Before Windows Server 2016, the alerting and the monitoring of the cluster were managed by monitoring tools such as System Center Operations Manager (SCOM). The monitoring tool used WMI, PowerShell scripts, performance counters or whatever to get the health of the cluster. In Windows Server 2016, Microsoft has added the Health Service in the cluster that provides metrics and fault information. Currently, the Health Service is enabled only when using Storage Spaces Direct and no other scenario. When you enable the Storage Spaces Direct in the cluster, the Health Service is also enabled automatically.
The health service aggregates monitoring information (fault and metrics) of all nodes in the cluster. These information are available from a single point and can be used by PowerShell or across API. The Health Service can raise alerts in real-time regarding event in the cluster. These alerts contain the severity, the description, the recommended action and the location information related to the fault domain. Health Service raises alerts for several faults as you can see below:
The rollup monitors can help to find a root cause of a fault. For example, in order that the server monitor is healthy, all underlying monitor must be also healthy. If an underlying monitor is not healthy, the parent monitor shows an alert.
In the above example, a drive is down in a node. So, the Health Service raises an alert for the drive and the parent node monitor is in error state.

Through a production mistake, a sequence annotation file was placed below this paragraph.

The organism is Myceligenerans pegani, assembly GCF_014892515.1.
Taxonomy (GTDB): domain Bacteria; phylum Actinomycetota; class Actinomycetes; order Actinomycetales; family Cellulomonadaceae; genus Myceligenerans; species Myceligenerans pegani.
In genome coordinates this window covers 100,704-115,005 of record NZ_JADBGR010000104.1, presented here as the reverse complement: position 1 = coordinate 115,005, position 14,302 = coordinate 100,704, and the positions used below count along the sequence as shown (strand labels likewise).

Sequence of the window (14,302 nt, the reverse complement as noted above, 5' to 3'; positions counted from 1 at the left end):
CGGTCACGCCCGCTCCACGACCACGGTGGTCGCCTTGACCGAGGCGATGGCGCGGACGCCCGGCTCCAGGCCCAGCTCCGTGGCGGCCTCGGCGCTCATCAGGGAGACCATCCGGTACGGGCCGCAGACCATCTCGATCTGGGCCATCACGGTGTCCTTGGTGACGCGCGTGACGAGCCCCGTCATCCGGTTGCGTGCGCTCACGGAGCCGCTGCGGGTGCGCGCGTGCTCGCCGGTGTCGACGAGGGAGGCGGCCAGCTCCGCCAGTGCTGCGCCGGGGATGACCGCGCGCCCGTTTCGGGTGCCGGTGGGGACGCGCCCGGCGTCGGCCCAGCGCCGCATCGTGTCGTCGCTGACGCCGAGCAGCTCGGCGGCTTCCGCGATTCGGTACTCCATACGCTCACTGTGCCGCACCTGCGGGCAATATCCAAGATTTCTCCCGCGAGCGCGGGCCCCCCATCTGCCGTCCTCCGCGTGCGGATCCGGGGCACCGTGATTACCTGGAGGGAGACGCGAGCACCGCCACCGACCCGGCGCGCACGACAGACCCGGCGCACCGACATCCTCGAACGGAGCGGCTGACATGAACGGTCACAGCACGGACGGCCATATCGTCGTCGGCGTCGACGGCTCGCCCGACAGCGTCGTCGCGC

In the next version, the Health Service will be smart. The cluster monitor will be “only” in warning state because the cluster still has enough node to run the service and after all, a single drive down is not a severe issue for the service. This feature should be called severity masking
The Health Service is also able to gather metrics about the cluster such as IOPS, capacity, CPU usage and so on.
Use Cluster Health Service
To show the metrics gathered by the Health Service, run the cmdlet Get-StorageHealthReport as below:
Get-StorageSubSystem *Cluster* | Get-StorageHealthReport
As you can see, you have consolidated information as the memory available, the IOPS, the capacity, the average CPU usage and so on. We can imagine a tool that gather information from the API several times per minute to show charts or pies with these information.
To get current alerts in the cluster, run the following cmdlet:
Get-StorageSubSystem *Cluster* | Debug-StorageSubSystem
To show you screenshot, I run cmdlet against my lab Storage Spaces Direct cluster which is not best practices. The following alert is raised because I have not enough reserve capacity:
Then I stop a node in my cluster:
I have several issues in my cluster! The Health Service has detected that the node is done and that some cables are disconnected. It is because my Mellanox adapters are direct attached to the other node.
This dashboard is not yet available at the time of writing but in the future, Microsoft should releaser the below SCOM dashboard which leverage the Cluster Health Service.
Another example: DataOn Must
DataOn is a company that provides hardware which are compliants with Storage Spaces (Direct). DataOn has also released dashboards called DataOn Must which are based on Health Service. DataOn Must is currently only available when you buy DataOn hardware. Thanks to Health Service API, we can have fancy and readable charts and pies about the health of the Storage Spaces Direct Cluster.
I would like thanks Cosmos Darwin for the topic review and to have left me the opportunity to talk about severity masking.